An Open Letter to All My Previous Teachers

An Open Letter to All My Previous Teachers

Thank you all so much.
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As a new freshman in college, I’m going to go through many professors in the next four years of my life. Making connections with them and determining who will be the ones who help me through the next four years, and who will just be another professor who teaches me for a quarter (my school runs on quarters, not semesters), will be difficult- but I’ve already found a few teachers whom I really want to keep in touch with.

But, before I even got here, I realized the ones who got me to where I am- my high school, middle school, and elementary school teachers. They were the ones who set up my success and had to teach me based on how well the previous teacher taught and hope that all the students did well in the previous year- especially in math. I was lucky that I got teachers who motivated me and always helped me without a second thought. But, I also had the teachers who made it difficult to learn and killed my motivation to try and do well in it, even when I wasn’t that great at the subject- like math (even though I was a grade ahead) and physics.

During my senior year of high school, towards the end of the year, I wanted to write a thank you letter to each of the teachers I had during my high school career. I only had 2 teachers who weren’t there anymore, and had a few teachers I had multiple years (i.e. foreign language, choir, P.E.). So, it made it a huge task, but something I felt like I should do. But, I never did. Now I have my chance.

To all my elementary school teachers: You were the ones who set me up for success originally. Without such great elementary school teachers, I couldn’t do even the simplest of things- reading, writing, math. Not only that, but you also in a way have to act as parents. You teach us social skills, make sure we’re taken care of when we get hurt, teach us discipline, and make sure we learn to be overall good people. You quickly learn where our strengths and weaknesses academically are and help us do better where we’re weak, make sure we get the help we need to keep up with the material; but also motivate and encourage us in our best subjects. I still keep in contact with many of my old elementary teachers, but many of them are retired now. Either way, without having them, I wouldn’t have known the basics and could never have moved on to any sort of higher education.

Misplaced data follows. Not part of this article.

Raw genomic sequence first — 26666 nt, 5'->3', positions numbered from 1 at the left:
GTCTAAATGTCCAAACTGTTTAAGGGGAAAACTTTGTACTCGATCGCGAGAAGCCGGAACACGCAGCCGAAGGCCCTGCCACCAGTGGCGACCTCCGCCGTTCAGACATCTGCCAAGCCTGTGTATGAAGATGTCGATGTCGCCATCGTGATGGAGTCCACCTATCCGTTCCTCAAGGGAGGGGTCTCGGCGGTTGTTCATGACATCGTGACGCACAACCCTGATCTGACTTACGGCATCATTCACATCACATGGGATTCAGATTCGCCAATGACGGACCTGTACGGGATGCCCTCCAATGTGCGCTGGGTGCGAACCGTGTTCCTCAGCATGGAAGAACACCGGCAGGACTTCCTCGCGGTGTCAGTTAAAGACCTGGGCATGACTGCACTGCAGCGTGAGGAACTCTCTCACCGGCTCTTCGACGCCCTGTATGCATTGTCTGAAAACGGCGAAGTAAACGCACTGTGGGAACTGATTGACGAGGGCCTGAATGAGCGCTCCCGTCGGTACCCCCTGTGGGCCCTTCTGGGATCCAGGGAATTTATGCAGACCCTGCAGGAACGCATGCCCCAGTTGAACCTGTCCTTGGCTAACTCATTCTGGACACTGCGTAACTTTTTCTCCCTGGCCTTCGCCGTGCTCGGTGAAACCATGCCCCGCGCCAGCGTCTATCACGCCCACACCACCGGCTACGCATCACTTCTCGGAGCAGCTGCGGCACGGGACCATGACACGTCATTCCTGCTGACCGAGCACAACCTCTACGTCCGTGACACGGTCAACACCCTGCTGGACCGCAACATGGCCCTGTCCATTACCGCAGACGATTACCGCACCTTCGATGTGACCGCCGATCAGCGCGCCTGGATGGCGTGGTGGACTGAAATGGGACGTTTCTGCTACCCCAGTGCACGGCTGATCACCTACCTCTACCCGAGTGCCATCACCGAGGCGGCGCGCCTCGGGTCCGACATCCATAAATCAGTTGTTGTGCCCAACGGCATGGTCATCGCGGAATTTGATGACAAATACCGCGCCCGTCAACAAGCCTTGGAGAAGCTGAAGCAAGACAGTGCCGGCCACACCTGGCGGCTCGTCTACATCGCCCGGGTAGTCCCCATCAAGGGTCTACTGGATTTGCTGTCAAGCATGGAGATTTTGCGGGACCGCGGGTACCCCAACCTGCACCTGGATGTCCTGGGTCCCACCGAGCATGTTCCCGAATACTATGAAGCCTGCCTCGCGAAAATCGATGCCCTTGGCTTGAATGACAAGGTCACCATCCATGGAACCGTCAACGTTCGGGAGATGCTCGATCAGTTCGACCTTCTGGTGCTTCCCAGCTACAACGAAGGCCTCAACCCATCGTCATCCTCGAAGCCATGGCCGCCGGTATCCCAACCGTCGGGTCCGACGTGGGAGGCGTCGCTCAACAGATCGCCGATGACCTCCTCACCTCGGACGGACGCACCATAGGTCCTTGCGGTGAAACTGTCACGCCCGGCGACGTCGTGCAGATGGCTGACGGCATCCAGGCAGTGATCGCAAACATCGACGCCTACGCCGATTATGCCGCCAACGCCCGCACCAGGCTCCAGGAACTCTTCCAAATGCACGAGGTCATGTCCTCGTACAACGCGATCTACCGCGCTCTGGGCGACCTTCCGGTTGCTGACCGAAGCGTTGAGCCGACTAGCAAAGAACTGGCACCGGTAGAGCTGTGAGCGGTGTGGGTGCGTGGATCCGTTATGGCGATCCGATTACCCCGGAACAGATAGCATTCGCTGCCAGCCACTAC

To all my middle school teachers: You were the ones who took my basics and expanded them and started to shape them. You were with us while we were going through puberty and we were trying to figure ourselves out, and probably didn’t care too much about what was going on in class. But, still you stuck with us and tried to help many of us. Middle school kids are hard to deal with. Our personalities start to develop, cliques form, friends are lost and made. It’s very much the years where we start thinking of what others think of us, and start worrying about relationships. You guys have to compete with us to make sure we get an education, rather than focusing on ourselves. It’s not easy. But, at the same time, we do find teachers and classes that we fall in love with. Classes we’re willing to put the time and effort into doing well in and pay attention in because we want to or simply because we like it. This is when we start realizing what subjects we like and what we hate.

I know for me, I absolutely loved my choir and hand bells classes. Without those class and having an amazing teacher- who was like a mom to me- I know I wouldn’t have stayed sane during middle and high school. She encouraged my love for music and opened me to whole new one as well. I also had an amazing algebra teacher who always wanted to make sure we did well in his class. But, he taught it in such a motivating way. He encouraged us to always offer answers to solutions, because being wrong isn’t a bad thing, and to not be scared if you offer up an answer that no one else has- because it might be right. He helped during tests by helping us work through problems we didn’t understand, so we could get the best grade possible. I still remember to this day a quote he said when I told him thank you for offering tutoring (as I was struggling in his class), and he said, “Well, the grade you get on the report card doesn’t matter too much. I think people focus on that too much and they don’t really learn the material the way they should. I’d rather you get a C in my class, but be able to say that understand how to do everything, than get an A but have no idea what we’re doing.” I’m still so thankful to have had him as a teacher, whether he remembers me or not.